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Bat cracks replace gunfire in former Taliban stronghold

A boy silhouetted against smog while playing cricket in Karachi, Pakistan, in 2011. (File photo by Reuters)
MIRANSHAH, Pakistan: Thousands of cricket fans cheered on their favorite stars and waved signs proclaiming: “We want peace” at an international T20 match Thursday in the former Taliban stronghold of Miranshah, as authorities proudly showcased the area as free of militants.
The match between the Pakistan XI and a visiting UK eleven in the country’s restive tribal belt comes weeks after US President Donald Trump blasted Islamabad publicly, accusing the ally of supporting militant safe havens in the region.
Stretched along the Afghan border, North Waziristan’s Miranshah was once a de facto Taliban state that hosted foreign jihadists including leading figures from Al-Qaeda and served as a launching pad for attacks into Afghanistan.
But in 2014 the Pakistan army launched a clearance operation in the tribal district to wipe out militant bases and bring an end to a bloody insurgency that has cost thousands of lives since 2004 and strained ties with Washington.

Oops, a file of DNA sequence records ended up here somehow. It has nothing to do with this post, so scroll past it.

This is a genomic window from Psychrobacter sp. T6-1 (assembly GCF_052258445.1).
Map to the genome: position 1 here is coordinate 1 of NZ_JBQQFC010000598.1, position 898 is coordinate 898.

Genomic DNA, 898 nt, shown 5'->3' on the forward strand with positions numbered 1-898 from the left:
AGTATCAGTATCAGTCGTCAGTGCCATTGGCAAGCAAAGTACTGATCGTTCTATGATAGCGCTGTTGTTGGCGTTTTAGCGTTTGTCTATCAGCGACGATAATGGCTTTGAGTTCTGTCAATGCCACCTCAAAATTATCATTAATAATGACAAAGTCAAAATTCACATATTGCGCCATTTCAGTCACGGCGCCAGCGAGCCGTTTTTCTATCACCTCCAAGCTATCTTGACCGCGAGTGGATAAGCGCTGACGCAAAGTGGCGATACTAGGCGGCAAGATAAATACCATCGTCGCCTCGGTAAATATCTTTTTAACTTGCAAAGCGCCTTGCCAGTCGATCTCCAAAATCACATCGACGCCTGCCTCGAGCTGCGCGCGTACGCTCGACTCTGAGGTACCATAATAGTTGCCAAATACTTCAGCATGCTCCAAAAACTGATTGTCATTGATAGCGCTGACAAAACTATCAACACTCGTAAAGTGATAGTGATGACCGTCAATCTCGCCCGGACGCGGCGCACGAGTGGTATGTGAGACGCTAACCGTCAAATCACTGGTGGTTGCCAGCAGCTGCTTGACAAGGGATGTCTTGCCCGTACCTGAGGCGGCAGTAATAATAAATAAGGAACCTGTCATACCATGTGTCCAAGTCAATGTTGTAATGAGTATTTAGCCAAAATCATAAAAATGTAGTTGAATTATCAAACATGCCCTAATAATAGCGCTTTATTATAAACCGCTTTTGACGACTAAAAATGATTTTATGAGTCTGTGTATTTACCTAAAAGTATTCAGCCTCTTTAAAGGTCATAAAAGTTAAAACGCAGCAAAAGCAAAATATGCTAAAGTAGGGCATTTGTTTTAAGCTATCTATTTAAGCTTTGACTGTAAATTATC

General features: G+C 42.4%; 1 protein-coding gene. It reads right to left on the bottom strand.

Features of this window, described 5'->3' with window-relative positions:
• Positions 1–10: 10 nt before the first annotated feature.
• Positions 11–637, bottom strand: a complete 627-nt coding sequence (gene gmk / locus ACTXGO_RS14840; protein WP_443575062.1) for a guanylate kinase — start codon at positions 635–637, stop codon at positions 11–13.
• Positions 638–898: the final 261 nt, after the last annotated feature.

Leading Pakistani cricketers Shahid Afridi and former captain Inzamam-ul-Haq took to the lush pitch to the roaring approval of more than 20,000 fans in attendance, who had been massing since early in the morning for the rare chance to see international cricket live.
“It feels like I’m in Qaddafi stadium in Lahore or in Islamabad today. It doesn’t feel like the old Miranshah infested by the militants,” said Fahimullah, a 31-year-old school teacher.
Batting first, Pakistan scored 254 runs while the UK batsmen could only reach 151 for seven wickets in the allotted 20 overs.
Pakistan’s former captain Inzamam and the immensely popular Afridi hit some towering sixes and brisk boundaries leading their team to victory by 103 runs against the British side.
“I have not seen such a big match here before today,” said ninth grader Faizan Khan.
“We could not go out earlier because of Taliban. The situation was very bad then, but now they have disappeared, I don’t know where have they gone.”

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